Development guide - JIRA project-centric view
This page provides you with development guidelines for adding your add-on to the new project-centric view in JIRA.
Read the Design guide - JIRA project-centric view before you read this page. The design guide will help you provide the best user experience for your add-on in the project-centric view.
The project-centric view will be introduced in JIRA 6.4, but can be disabled on both the user level or on the global level by an administrator.
For both JIRA Cloud and JIRA Server, individual users will be able to switch it on or off. Administrators will also be able to override this setting (i.e. enable/disable for all users). This means that from JIRA 6.4, your add-on will need to cater for instances where the project-centric view is enabled, as well as instances where it is disabled.
On this page:
The project-centric view features the following components:
- A sidebar header
- Sidebar content section, including project navigation, project links and favorite filters for the user
- Sidebar administration link (if the currently logged in user is a project administrator)
- Page content area
Screenshot: Example JIRA project-centric view
Most add-ons will just need to add links for their project-related content to the sidebar. If you want to do this, read the Basic implementation section below.
If you want a more customized implementation, e.g. you want your add-on's sidebar link to open a particular board in the project, read the Advanced implementation section below.
To add a link for your add-on to the sidebar, you will need to add the link to the sidebar as a web-item, then provide the content in the main page content area.
Step 1. Add the link to the sidebar as a web-item
- Add your link as a web-item to the
The following context parameters are available for your web-item. Specify the parameters that you need.
Parameter Description project The current project object projectKey The current project key pathEncodedProjectKey URL path encoded project key queryEncodedProjectKey URL query param encoded project key Pluggable Scope Filter Parameters See Scope filters section below
For more details, see the
ProjectContextPopulatorin the jira-projects plugin.
For example, here is the web-item definition for the 'Releases' link shown in the Example JIRA project-centric view screenshot above:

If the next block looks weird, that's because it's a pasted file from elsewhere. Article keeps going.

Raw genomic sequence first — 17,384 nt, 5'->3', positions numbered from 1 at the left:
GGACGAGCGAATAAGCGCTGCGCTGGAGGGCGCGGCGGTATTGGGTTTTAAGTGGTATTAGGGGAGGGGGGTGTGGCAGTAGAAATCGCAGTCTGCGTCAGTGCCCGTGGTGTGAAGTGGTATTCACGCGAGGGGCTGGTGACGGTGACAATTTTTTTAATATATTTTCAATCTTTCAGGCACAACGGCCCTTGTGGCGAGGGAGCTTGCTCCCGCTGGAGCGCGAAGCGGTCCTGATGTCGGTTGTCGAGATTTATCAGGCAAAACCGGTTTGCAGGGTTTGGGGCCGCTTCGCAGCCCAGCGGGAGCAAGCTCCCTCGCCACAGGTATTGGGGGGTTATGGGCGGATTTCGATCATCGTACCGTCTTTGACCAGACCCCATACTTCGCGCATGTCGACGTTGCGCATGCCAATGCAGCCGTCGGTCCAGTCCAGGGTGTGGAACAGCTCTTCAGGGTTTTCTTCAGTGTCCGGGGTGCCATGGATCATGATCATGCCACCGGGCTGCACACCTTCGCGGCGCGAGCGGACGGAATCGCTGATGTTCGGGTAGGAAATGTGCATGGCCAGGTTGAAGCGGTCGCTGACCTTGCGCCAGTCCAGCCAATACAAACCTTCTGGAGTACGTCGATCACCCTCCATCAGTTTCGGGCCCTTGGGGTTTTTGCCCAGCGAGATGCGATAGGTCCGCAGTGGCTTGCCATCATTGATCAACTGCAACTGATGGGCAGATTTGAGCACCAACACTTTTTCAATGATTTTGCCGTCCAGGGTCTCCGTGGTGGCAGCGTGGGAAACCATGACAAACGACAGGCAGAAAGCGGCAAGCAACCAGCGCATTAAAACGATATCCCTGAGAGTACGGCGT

Step 2. Provide the content
- Define a web-panel for your content.
- Reference the web-panel from the sidebar link that you added as a web-item, in the previous step.
For example, here is the web-item and web-panel definitions for the 'Releases' link shown in the Example JIRA project-centric view screenshot above.
Note how the
link property in the
release-page web-item references the
location property in the
release-page-key web-panel. The
ProjectPageServlet will take care of wiring up the
selectedItem with the web-panel location and rendering the panel when the web-item URL is requested. Additional web-resources (JS, CSS) can also be included on the page by adding them to the
This mechanism is the same for atlassian-connect add-ons. For example the following atlassian connect descriptor would render a sidebar link and content when selected.
The project-centric view allows you to extend both the sidebar and page content, as described below.
Extending the sidebar
Advanced methods for extending the sidebar:
JIRA projects provide an additional scope filter, to allow users to select a project-specific Agile board. Scope filters can add additional context used to render web-items and page content via the new
In JIRA Agile's example, the following scope filter context provider provides additional params for web-items defined in JIRA Agile that plugin into the sidebar:
This simply implements the following interface provided by the
Additional context provided by this mechanism can then be used when rendering links. For example, by using an additional
|Serverside Rendering API||The sidebar is rendered by a number of re-usable Java components that can be injected. Rendering is broken down into the following components:
The main entry point to render a project centric sidebar is provided by the
Extending the page content
Full control of rendering
You should only use this option for advanced add-ons, where you need full control of the URL state. An example of this is JIRA's agile board, where the sidebar allows users to switch between Backlog, Active Sprints and Reports via sidebar links on the client side.
This approach lets you implement advanced navigation, like sub-navigation within the page. However, in many cases, it is better to implement the basic web-panel (described above) instead — here are some of the reasons why:
To implement full control of rendering for your add-on's page content:
Content sub-navigation component
In project-centric navigation model, once users arrive at certain project pages, they can filter the content on that particular page by using the subnavigation control. For example, in the screenshot in the right, once the reports page is loaded, users can select to narrow down what they see and choose to display only the information regarding the Control Chart.
The procedure for implementing this component is best explained by example: consider the reports page shown in the screenshot on the right. This is how it is bringing the resources required to use the
As you can see, there is a dependency declared on the
The most detailed and up to date documentation around this component can be found in the source code on
Try the following resources:
- Post your question on our forums: Atlassian Answers. This is probably the fastest way to get help, as many of our customers and staff are active on Atlassian Answers.